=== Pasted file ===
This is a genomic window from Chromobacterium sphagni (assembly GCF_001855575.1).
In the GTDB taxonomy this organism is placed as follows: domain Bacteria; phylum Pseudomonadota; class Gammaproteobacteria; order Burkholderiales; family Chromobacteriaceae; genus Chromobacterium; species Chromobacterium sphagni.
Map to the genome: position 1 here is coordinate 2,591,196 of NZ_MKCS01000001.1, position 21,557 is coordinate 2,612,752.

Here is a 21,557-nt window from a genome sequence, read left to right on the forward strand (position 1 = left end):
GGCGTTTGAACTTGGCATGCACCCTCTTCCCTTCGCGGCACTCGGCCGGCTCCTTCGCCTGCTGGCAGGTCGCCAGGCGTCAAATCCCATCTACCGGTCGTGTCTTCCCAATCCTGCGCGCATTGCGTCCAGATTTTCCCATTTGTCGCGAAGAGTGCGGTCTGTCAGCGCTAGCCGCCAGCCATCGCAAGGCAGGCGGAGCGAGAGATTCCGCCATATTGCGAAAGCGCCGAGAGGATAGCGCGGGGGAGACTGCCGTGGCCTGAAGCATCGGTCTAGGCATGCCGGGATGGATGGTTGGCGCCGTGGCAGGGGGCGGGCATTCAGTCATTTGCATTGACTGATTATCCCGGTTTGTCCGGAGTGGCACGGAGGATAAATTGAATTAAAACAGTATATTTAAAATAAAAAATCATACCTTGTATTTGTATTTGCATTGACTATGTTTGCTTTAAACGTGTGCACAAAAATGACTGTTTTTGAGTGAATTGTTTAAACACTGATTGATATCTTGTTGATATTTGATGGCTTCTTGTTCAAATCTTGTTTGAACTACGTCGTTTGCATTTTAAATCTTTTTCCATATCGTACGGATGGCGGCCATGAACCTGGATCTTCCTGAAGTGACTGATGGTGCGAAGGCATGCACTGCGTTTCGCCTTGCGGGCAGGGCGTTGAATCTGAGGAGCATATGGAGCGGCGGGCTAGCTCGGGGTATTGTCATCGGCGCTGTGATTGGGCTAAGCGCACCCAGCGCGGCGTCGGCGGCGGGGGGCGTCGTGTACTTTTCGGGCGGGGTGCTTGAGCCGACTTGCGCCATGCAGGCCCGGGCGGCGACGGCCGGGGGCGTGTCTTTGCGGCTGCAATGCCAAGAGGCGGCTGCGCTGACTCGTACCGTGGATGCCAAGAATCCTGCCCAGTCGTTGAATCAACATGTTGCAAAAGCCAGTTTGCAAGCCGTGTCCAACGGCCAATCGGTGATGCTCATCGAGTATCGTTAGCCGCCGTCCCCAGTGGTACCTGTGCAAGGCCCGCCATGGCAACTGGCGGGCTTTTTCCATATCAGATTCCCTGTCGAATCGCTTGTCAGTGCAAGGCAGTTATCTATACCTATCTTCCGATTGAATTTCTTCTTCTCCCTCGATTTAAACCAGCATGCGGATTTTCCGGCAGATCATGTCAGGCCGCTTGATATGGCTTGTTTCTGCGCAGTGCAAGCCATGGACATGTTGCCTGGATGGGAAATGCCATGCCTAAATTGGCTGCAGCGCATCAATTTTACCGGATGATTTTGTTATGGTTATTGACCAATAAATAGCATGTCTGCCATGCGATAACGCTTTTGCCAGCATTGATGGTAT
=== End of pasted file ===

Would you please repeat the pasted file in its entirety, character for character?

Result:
This is a genomic window from Chromobacterium sphagni (assembly GCF_001855575.1).
In the GTDB taxonomy this organism is placed as follows: domain Bacteria; phylum Pseudomonadota; class Gammaproteobacteria; order Burkholderiales; family Chromobacteriaceae; genus Chromobacterium; species Chromobacterium sphagni.
Map to the genome: position 1 here is coordinate 2,591,196 of NZ_MKCS01000001.1, position 21,557 is coordinate 2,612,752.

Here is a 21,557-nt window from a genome sequence, read left to right on the forward strand (position 1 = left end):
GGCGTTTGAACTTGGCATGCACCCTCTTCCCTTCGCGGCACTCGGCCGGCTCCTTCGCCTGCTGGCAGGTCGCCAGGCGTCAAATCCCATCTACCGGTCGTGTCTTCCCAATCCTGCGCGCATTGCGTCCAGATTTTCCCATTTGTCGCGAAGAGTGCGGTCTGTCAGCGCTAGCCGCCAGCCATCGCAAGGCAGGCGGAGCGAGAGATTCCGCCATATTGCGAAAGCGCCGAGAGGATAGCGCGGGGGAGACTGCCGTGGCCTGAAGCATCGGTCTAGGCATGCCGGGATGGATGGTTGGCGCCGTGGCAGGGGGCGGGCATTCAGTCATTTGCATTGACTGATTATCCCGGTTTGTCCGGAGTGGCACGGAGGATAAATTGAATTAAAACAGTATATTTAAAATAAAAAATCATACCTTGTATTTGTATTTGCATTGACTATGTTTGCTTTAAACGTGTGCACAAAAATGACTGTTTTTGAGTGAATTGTTTAAACACTGATTGATATCTTGTTGATATTTGATGGCTTCTTGTTCAAATCTTGTTTGAACTACGTCGTTTGCATTTTAAATCTTTTTCCATATCGTACGGATGGCGGCCATGAACCTGGATCTTCCTGAAGTGACTGATGGTGCGAAGGCATGCACTGCGTTTCGCCTTGCGGGCAGGGCGTTGAATCTGAGGAGCATATGGAGCGGCGGGCTAGCTCGGGGTATTGTCATCGGCGCTGTGATTGGGCTAAGCGCACCCAGCGCGGCGTCGGCGGCGGGGGGCGTCGTGTACTTTTCGGGCGGGGTGCTTGAGCCGACTTGCGCCATGCAGGCCCGGGCGGCGACGGCCGGGGGCGTGTCTTTGCGGCTGCAATGCCAAGAGGCGGCTGCGCTGACTCGTACCGTGGATGCCAAGAATCCTGCCCAGTCGTTGAATCAACATGTTGCAAAAGCCAGTTTGCAAGCCGTGTCCAACGGCCAATCGGTGATGCTCATCGAGTATCGTTAGCCGCCGTCCCCAGTGGTACCTGTGCAAGGCCCGCCATGGCAACTGGCGGGCTTTTTCCATATCAGATTCCCTGTCGAATCGCTTGTCAGTGCAAGGCAGTTATCTATACCTATCTTCCGATTGAATTTCTTCTTCTCCCTCGATTTAAACCAGCATGCGGATTTTCCGGCAGATCATGTCAGGCCGCTTGATATGGCTTGTTTCTGCGCAGTGCAAGCCATGGACATGTTGCCTGGATGGGAAATGCCATGCCTAAATTGGCTGCAGCGCATCAATTTTACCGGATGATTTTGTTATGGTTATTGACCAATAAATAGCATGTCTGCCATGCGATAACGCTTTTGCCAGCATTGATGGTAT